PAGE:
This phrase is especially grating on a marketing resume, says Wes Lieser, marketing recruiter at Versique Search and Consulting. “It’s just not something that needs to be said. It actually makes me assume that you don’t fully understand what you are doing. This is comparable to a baseball pitcher telling someone that he or she can throw a baseball. It goes without saying.” Instead, talk about the specific programs and applications you excel at using.


Ninja, rockstar and other quirky titles

You may see words like “ninja” or “rockstar” in a hiring ad, but if you don’t, definitely don’t use them in your resume. It makes you sound pretentious, says Josh Goldstein, co-founder of “It demonstrates that the person doesn’t get it and probably lacks creativity. Instead of saying you’re good at something, show it.”



“Assisted” is one that workforce development consultant Frank Grossman doesn’t like. “If you assisted with something, there’s something you actually did. For example, if you ‘assisted in

keeping the facility clean,’ what did you do to assist? Did you clean the kitchen? Did you sanitize 24 restrooms before opening each morning? If one of your accomplishments was to ‘assist the CEO,’ what did you do for her? Did you make her travel reservations, write her press releases, fly her jet or drive her car?” Use specifics to describe your experience.


Strong work ethic

This is the one phrase Kimberli Taylor hates. As the office manager for Conover & Grebe, she is the first person to read through resumes when the firm is hiring, and “strong work ethic” will not impress her. “I hate this because it is not a skill or an asset. It is an expectation of any employee. Listing it as a skill tells me that the candidate believes work ethic is optional for some jobs.” Frequently “strong work ethic” is simply a space-filler on resumes for people with no other skills to list.

Disruptive, cutting-edge and other trendy adjectives


Stick to plain English when describing your accomplishments, says Dennis Tupper, corporate recruiter at Eliassen Group. “Do not try to impress the recruiter or hiring manager with words like ‘disruptive,’ ‘cutting-edge’ or ‘ground-breaking.’ You are not reinventing the wheel, but chances are you are accomplishing some great things. Keep it simple.”



You may think this term makes you look like a productive, eager employee, but it doesn’t necessarily come across that way. “‘Self-starter’ is generic, and as an adult if we have to motivate you then you are probably not someone we want to bring into our organization,” Tupper says. Instead, list projects that show your leadership or initiative.



This is another term that should be thrown out, Tupper says.“We expect all people we hire to pay attention to detail,” he says. Again, find ways to show your skills in catching mistakes others miss or your extraordinary abilities to find problems in complex issues.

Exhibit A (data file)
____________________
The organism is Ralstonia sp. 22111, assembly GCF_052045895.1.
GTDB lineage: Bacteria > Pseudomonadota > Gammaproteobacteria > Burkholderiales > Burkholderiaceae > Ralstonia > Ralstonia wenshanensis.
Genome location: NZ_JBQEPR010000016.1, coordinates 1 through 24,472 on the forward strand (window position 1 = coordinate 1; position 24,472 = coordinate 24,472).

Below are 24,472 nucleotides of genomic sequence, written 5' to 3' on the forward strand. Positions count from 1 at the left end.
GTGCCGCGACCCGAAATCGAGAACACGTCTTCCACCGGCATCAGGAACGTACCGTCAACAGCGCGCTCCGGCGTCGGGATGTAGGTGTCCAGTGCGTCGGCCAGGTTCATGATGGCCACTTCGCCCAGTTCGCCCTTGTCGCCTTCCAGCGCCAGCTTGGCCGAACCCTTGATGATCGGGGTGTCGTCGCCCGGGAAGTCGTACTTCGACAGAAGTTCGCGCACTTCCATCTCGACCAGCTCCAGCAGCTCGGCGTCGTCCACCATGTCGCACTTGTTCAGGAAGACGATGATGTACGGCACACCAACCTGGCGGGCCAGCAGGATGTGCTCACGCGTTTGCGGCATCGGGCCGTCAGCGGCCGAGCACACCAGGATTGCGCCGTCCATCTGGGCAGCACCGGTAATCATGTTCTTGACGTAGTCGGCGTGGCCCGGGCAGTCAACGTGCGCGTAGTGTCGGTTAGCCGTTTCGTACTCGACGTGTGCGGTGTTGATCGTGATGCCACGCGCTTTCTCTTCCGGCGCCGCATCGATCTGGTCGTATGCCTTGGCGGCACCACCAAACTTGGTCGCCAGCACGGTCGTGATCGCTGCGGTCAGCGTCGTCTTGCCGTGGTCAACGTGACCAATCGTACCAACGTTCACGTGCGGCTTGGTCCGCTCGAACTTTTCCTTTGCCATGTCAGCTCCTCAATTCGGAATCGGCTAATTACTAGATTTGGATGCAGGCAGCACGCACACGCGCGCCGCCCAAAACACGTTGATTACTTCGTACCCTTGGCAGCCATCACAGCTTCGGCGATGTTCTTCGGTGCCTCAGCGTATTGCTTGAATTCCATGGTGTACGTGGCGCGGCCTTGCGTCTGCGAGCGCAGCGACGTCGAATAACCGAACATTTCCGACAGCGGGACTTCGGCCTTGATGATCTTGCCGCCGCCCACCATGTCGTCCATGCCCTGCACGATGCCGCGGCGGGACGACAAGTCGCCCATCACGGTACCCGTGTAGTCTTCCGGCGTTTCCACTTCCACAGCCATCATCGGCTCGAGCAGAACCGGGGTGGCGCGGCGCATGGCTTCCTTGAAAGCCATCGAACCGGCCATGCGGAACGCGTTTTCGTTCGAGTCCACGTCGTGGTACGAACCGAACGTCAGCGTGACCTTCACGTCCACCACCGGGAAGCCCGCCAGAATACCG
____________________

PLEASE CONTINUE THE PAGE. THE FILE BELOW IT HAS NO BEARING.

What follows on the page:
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American Queen Steamboat Hiring Event,November 22, 2014 – 10am-1pm


Event Description:

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Libraries and the Workforce Innovation and Opportunity Act

Libraries and the Workforce Innovation and Opportunity Act.

Our agencies have long recognized the role of libraries to help meet the workforce training and job search needs of the American public.  At the height of the recession, more than 30 million people reported using library computers for workforce related needs and 3.7 million of them reported finding work.  Today, 96 percent of libraries surveyed offer online job and employment resources and 78 percent offer programs to help people apply for jobs…. Click for more

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Recovering Warrior & Caregiver Virtual Hiring Fair 12/9/14

Recovering Warrior & Caregiver Virtual Hiring Fair  

Join Hiring Our Heroes on December 9th from 10am-2pm CST for a virtual job fair specifically for recovering warriors and caregivers.

Developed in partnership with the Steven & Alexandra Cohen Foundation, Virtual Job Scout gathers the resources and opportunities of a live event and puts them directly at your fingertips. T

o date, there are more than 5,000 veterans and military spouses signed up searching for employment.

Virtual Job Scout is open 24/7 so sign up today!

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UPS is Hiring

Apply online at for current openings at United Parcel Service (UPS).

Examples of Openings:

Driver Helper Memphis, Tennessee
Automotive Fleet Supervisor Memphis, Tennessee
Seasonal Automotive Mechanic TNOAK Memphis, Tennessee
Seasonal Automotive Mechanic TNOAK Memphis, Tennessee
Dry Van OTR CDL A Tractor Trailer Truckload Driver (HazMat REQ) Memphis, Tennessee
Inside Sales Representative Based in Greenville SC Memphis, Tennessee
Flatbed OTR CDL A Tractor Trailer Truckload Driver (HazMat REQ) Dedicated Memphis, Tennessee
Driver Helper Memphis, Tennessee
Driver Helper Germantown, Tennessee
Driver Helper Bartlett, Tennessee
Driver Helper Cordova, Tennessee
Driver Helper Olive Branch, Mississippi
Driver Helper West Memphis, Arkansas
Driver Helper Millington, Tennessee
Driver Helper Collierville, Tennessee
Driver Helper Arlington, Tennessee
Driver Helper Hernando, Mississippi
Driver Helper Tipton, Tennessee
Driver Helper Atoka, Tennessee
Driver Helper Oakland, Tennessee